Introduction to Processing

In this tutorial we will learn how to load data from an external file into Processing and create a graph of the 10 most populated cities in the world.

Introduction
Originally created as a tool to teach programming to visual artists, Processing language now has applications in several areas, including data visualization. Its simplified syntax is a good alternative for beginners to the coding world, and its open source IDE can be downloaded for free.

Processing Environment
When you open the program, you will find something like a text editor. That’s where we will type commands – no, there is not a “toolbar” here, since the original goal of Processing is to teach programming fundamentals.

To run the script that we are going to write, just click on the play button at the left top corner of the window. A new window will open, empty for now, since we haven’t created any commands yet. Close it (or press the stop button) and save your file before you start programming – by default its name is the creation date, but you can choose any other name.

Basic Commands
To begin to understand Processing syntax, type the code below and run the program:

size(1200, 200);
ellipse(600, 100, 100, 100);
You will see a window like this:

What does this mean?

These commands are called functions. We use two of them: size and ellipse. The first defines the size of the document we are going to work with (in pixels). The second draws an ellipse. Beside each one, inside the parentheses, we have the parameters: information that the program needs to know for how it will perform each function. In our case:

size (width of the document, height of the document);
ellipse (horizontal coordinate of the ellipse, vertical coordinate of the ellipse, width of the ellipse, height of the ellipse);

It means that it’s possible to translate the second line as “draw an ellipse 400 pixels from the left edge and 100 pixels from the top, 100 pixels high and 100 pixels wide”. Try to change these numbers to better understand how they work.

At last, some details we need to be aware of:

  • parameters must always be separated by commas (white space makes no difference);
  • we always need a ; after each command.
  • It doesn’t matter if you have a space or a paragraph between these symbols, but they must be there!

If you’re curious and want to try other ways before going ahead, take a look at the following commands:

line()
point()
rect()
triangle()

You will find instructions for each one on the Processing reference web site.

Formatting data

We will use data from the 2013 Demographia World Urban Areasto draw a graph ranking the 10 most populated cities in the world (table 1).

A simple and practical data format that can be read in Processing is the tsv (tab-separated values). Basically, it is a text format that works like a table, with values ​​separated by tabs instead of cells.

Transferring data from a PDF file into a table is not always an easy task, since the breaks hardly follow the format of the cells that we need.

In the image above, we will only need the columns Urban AreaPopulation Estimate e Land Area km2. You can download the formatted file here or try to create your own.

  • Windows: Use Notepad and save the file as “cities.tsv”.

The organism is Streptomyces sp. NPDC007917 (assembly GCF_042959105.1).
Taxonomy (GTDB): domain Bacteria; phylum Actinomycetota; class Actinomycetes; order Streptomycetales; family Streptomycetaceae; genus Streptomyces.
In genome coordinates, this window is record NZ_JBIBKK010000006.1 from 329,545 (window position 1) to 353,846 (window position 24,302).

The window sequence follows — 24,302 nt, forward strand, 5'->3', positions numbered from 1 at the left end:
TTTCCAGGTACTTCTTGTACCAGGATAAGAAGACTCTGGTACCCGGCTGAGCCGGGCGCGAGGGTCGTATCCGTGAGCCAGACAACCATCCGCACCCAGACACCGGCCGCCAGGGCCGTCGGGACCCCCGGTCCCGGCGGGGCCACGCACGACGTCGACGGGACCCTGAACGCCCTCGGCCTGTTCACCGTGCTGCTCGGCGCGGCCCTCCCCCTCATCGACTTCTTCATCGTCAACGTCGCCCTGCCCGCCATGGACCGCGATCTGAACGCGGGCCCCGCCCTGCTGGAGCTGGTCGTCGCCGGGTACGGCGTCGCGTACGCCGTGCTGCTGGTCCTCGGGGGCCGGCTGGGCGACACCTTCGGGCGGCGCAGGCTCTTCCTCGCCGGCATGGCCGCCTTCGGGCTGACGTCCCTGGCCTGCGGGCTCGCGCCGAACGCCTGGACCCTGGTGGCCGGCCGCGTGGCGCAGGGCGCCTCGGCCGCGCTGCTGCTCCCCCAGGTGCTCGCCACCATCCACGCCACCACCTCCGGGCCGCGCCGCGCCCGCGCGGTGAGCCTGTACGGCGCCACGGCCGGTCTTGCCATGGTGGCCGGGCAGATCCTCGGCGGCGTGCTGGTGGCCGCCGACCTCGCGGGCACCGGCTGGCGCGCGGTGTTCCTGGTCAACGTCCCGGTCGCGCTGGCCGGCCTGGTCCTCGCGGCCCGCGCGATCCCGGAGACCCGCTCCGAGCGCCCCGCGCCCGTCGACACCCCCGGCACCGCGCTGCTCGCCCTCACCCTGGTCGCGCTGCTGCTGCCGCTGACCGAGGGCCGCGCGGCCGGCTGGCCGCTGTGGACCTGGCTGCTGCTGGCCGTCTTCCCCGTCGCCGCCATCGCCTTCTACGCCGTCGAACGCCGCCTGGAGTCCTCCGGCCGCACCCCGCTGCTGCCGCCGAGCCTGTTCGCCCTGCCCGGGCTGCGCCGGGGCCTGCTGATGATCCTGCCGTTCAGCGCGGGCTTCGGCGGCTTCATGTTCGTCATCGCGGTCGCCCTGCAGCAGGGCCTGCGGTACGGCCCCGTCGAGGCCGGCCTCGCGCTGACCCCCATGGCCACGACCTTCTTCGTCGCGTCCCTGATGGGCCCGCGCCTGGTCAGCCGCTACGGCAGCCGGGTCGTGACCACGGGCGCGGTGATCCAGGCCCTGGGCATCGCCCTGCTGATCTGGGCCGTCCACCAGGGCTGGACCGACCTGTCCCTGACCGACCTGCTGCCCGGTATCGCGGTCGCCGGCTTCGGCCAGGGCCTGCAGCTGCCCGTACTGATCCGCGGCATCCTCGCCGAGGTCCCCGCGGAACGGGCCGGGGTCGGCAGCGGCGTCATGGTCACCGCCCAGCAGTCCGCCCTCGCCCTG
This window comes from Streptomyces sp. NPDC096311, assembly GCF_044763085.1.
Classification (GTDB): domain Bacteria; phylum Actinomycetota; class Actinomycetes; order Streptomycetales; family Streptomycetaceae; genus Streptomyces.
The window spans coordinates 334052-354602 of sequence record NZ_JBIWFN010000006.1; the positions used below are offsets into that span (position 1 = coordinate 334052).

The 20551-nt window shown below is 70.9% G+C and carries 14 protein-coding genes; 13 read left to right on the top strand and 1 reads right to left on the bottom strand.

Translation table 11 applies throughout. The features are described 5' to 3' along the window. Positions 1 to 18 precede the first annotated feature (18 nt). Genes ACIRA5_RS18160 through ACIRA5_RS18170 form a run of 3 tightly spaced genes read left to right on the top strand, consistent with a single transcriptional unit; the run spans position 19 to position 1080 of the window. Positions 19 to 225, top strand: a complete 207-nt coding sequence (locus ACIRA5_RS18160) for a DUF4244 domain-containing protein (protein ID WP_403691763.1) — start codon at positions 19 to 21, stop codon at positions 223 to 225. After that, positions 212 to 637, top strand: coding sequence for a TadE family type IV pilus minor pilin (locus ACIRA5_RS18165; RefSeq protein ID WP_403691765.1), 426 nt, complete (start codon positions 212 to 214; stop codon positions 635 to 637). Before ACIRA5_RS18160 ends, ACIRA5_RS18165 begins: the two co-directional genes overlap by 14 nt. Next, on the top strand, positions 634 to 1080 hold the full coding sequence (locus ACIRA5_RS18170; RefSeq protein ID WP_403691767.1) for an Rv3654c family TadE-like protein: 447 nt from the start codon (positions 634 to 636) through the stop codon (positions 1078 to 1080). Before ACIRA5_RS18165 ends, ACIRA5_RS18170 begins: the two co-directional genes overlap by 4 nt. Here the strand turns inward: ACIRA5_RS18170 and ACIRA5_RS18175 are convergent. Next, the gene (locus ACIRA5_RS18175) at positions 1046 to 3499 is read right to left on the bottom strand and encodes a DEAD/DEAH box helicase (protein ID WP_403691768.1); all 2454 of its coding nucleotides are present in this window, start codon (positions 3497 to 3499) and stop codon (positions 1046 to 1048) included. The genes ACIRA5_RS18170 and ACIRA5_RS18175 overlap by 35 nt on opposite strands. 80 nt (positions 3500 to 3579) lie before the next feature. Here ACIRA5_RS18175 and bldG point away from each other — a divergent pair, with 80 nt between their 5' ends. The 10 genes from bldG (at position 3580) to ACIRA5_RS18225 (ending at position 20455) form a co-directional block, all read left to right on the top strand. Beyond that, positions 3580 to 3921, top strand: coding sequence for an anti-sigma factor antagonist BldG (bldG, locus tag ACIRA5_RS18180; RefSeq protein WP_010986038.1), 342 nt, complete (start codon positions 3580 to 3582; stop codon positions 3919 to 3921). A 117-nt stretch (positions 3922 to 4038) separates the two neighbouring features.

• Mac: Use the Text Edit. Press command + shift + T to transform the file into unformatted text. When you save, select Unicode (UTF-8) in the encoding option.

    Loading data

    Drag the file to the Processing window and you will see the message One file added to the sketch. This just created a copy of cities.tsv in the folder that Processing created for you. To read it in the script, add the following code and run:

    size(1200, 200);
    Table myTable = loadTable("cities.tsv", "header");

    for (int i = 0;  i < myTable.getRowCount(); i = i + 1)  {
        TableRow line =myTable.getRow(i);
        rect(120*i, 50, line.getInt("area"), line.getInt("area"));
    }

    Viewing area

    Ok, what is this code doing? Let’s understand line by line:

    Table myTable = loadTable("cities.tsv", "header");
    // Loading the file into a table. “header” means that the first line of the file should be understood as a header.
    // Creates an action that will be repeated several times
    // increase our counter by one each time.
    for (int i = 0;  i < myTable.getRowCount(); i = i + 1)  {
    // In short, it is as if the program started counting “0, 1, 2, 3…” up to “10”, which is the number of rows in our table. For each time it counts, it performs the action below:
    // Select the row corresponding to the count (i)

    TableRow line =myTable.getRow(i);

    // It draws a rectangle at position y 50 and x according to the formula “120 times counting”.
    // It means that, in the sequence, coordinate x will be: 0, 120, 240, 360 … to 1080.
    // As our count of 10 elements starts at 0, it goes up to 9! rect(120*i, 50, It defines width and height of each rectangle the value that is read in the “area”

    rect(120*i, 50, line.getInt("area"), line.getInt("area"));

    In the resulting image, we can’t see the whole rectangles, because the numbers ​​of the area we have for each city are very large:

    A good solution to solve this is to change the command of the rectangle to:

    rect(120*i, 50,sqrt(line.getInt("area")), sqrt(line.getInt("area")));

    The sqrt function calculates the square root of a value. For us, it’s a quick and useful way to reduce the sizes:

Additionally, this patch makes the areasof rectangles proportional to the values ​​that we are representing, not their height and width. This is necessary to avoid distortions when we use a figure like a circle or a rectangle. If we only had to divide the area value by 100, for example, we would have a disproportionate image:

rect(120*i, 50, line.getInt("area")/100, line.getInt("area")/100);

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